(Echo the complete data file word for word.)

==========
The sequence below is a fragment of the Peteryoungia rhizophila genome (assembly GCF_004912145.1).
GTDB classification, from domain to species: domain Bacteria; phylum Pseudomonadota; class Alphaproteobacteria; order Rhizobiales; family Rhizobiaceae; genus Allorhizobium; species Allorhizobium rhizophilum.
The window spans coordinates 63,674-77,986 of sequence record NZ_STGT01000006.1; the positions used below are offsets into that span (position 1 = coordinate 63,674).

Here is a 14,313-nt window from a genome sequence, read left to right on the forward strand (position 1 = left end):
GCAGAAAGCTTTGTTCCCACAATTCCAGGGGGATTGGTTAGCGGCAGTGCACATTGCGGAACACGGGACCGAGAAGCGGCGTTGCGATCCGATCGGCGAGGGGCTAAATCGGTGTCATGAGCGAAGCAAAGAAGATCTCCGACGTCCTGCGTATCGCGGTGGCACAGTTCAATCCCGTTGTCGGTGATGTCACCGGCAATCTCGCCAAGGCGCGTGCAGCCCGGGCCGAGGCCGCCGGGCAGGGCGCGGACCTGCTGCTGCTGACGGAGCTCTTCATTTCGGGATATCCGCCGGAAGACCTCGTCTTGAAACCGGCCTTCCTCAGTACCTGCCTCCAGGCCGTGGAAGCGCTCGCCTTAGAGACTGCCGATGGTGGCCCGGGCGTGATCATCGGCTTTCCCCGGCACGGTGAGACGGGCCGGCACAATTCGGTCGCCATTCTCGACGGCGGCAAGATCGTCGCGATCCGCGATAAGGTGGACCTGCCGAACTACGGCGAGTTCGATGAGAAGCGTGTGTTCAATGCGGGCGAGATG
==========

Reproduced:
The sequence below is a fragment of the Peteryoungia rhizophila genome (assembly GCF_004912145.1).
GTDB classification, from domain to species: domain Bacteria; phylum Pseudomonadota; class Alphaproteobacteria; order Rhizobiales; family Rhizobiaceae; genus Allorhizobium; species Allorhizobium rhizophilum.
The window spans coordinates 63,674-77,986 of sequence record NZ_STGT01000006.1; the positions used below are offsets into that span (position 1 = coordinate 63,674).

Here is a 14,313-nt window from a genome sequence, read left to right on the forward strand (position 1 = left end):
GCAGAAAGCTTTGTTCCCACAATTCCAGGGGGATTGGTTAGCGGCAGTGCACATTGCGGAACACGGGACCGAGAAGCGGCGTTGCGATCCGATCGGCGAGGGGCTAAATCGGTGTCATGAGCGAAGCAAAGAAGATCTCCGACGTCCTGCGTATCGCGGTGGCACAGTTCAATCCCGTTGTCGGTGATGTCACCGGCAATCTCGCCAAGGCGCGTGCAGCCCGGGCCGAGGCCGCCGGGCAGGGCGCGGACCTGCTGCTGCTGACGGAGCTCTTCATTTCGGGATATCCGCCGGAAGACCTCGTCTTGAAACCGGCCTTCCTCAGTACCTGCCTCCAGGCCGTGGAAGCGCTCGCCTTAGAGACTGCCGATGGTGGCCCGGGCGTGATCATCGGCTTTCCCCGGCACGGTGAGACGGGCCGGCACAATTCGGTCGCCATTCTCGACGGCGGCAAGATCGTCGCGATCCGCGATAAGGTGGACCTGCCGAACTACGGCGAGTTCGATGAGAAGCGTGTGTTCAATGCGGGCGAGATG